Today is the anniversary of the discovery of the Rosetta Stone in 1799.
The ancient Egyptian “Rosetta Stone” has the text of a decree of Ptolemy V in 196 BC in three languages/forms of writing, hieroglyphs, demotic script, and Greek. Having the three forms of the same text gave scholars a key to read Egyptian hieroglyphs.
Speaking of Rosetta Stone, did you know that the Rosetta Stone software has a Latin program?
I thought about Rosetta Stone for Mandarin. Eventually I decided that (if I had a massive surge of donations) I would probably subscribe to Chinese Pod. But I digress… Latin is more germane.
I get often questions from people about resources for learning Latin on your own. I usually recommend Wheelock, because there are lots of aids for it by which you can supplement your study without a coach.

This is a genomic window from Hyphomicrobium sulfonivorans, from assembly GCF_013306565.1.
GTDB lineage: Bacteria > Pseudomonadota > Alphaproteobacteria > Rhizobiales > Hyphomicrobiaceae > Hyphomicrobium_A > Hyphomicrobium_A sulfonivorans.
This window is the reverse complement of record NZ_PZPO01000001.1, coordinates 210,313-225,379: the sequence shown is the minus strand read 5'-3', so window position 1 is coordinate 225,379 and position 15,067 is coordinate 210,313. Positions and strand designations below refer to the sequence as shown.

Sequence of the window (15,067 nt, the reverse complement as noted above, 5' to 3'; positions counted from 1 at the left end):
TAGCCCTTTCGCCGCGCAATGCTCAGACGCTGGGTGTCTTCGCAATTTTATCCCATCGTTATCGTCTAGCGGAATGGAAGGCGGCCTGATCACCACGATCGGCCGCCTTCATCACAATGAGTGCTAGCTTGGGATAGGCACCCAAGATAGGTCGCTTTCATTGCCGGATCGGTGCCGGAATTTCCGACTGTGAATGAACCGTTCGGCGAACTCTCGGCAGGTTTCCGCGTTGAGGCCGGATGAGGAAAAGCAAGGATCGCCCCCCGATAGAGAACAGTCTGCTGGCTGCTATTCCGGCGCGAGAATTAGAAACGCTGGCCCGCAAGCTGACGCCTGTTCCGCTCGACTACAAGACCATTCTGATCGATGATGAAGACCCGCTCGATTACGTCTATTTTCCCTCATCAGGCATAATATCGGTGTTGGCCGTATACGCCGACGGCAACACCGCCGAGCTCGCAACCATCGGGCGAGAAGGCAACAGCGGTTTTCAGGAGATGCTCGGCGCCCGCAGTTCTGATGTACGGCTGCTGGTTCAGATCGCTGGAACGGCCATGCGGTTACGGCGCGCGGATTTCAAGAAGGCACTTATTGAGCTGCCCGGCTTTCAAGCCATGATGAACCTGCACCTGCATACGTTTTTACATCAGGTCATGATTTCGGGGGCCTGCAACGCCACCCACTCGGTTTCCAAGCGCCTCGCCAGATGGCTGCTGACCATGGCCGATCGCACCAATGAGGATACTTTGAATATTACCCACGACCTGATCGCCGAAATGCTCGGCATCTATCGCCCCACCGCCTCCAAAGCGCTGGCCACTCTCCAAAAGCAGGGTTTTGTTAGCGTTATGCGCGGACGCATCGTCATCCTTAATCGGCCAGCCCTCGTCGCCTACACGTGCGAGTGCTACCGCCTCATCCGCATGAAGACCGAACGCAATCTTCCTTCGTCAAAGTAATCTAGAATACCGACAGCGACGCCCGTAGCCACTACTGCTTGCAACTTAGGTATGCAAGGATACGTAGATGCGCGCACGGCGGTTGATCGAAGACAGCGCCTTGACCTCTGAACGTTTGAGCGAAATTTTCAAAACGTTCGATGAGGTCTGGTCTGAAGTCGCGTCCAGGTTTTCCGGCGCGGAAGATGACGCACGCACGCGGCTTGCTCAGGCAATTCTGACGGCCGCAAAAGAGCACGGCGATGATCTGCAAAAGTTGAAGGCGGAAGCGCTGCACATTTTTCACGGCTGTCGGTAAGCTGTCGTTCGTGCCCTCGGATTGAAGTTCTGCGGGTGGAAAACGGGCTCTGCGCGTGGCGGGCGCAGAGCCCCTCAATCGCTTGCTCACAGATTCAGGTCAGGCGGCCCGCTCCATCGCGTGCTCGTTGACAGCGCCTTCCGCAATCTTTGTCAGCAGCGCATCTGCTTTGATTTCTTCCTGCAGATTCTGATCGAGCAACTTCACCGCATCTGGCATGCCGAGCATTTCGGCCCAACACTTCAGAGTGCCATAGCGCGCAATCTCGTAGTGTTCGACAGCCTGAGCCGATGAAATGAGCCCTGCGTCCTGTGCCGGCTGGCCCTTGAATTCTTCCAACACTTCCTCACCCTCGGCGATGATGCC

Otherwise, in the classroom, if you are unable to get a teacher trained by Reginald Foster, I think the Lingua Latina series by Oerberg is very useful. It worked for me. But I also had years of Foster down the line.
No matter which series or tools you use, the keys to learning any language are
- do as much of your work as you can out loud, because getting additional senses involved help you remember
- do something, at least something without fail, every single day
- repetita iuvant… repetitio est mater studiorum … repetitio est mater discendi
- read literature and learn about the culture, the people who spoke the language – actual people used the language – get to know them and the language becomes more interesting and you are reminded that they, who were not rocket scientists could speak it, then so can you
You might have your own tips.
Parents: One of the great gifts, one of the best tools of learning you can give your children, is to require them to study Latin. Give them Latin. It seems now almost a cliché to say that Latin is useful for shaping the mind and opening up English language skills. Okay. So it’s cliché. Give them Latin, Latin and more Latin.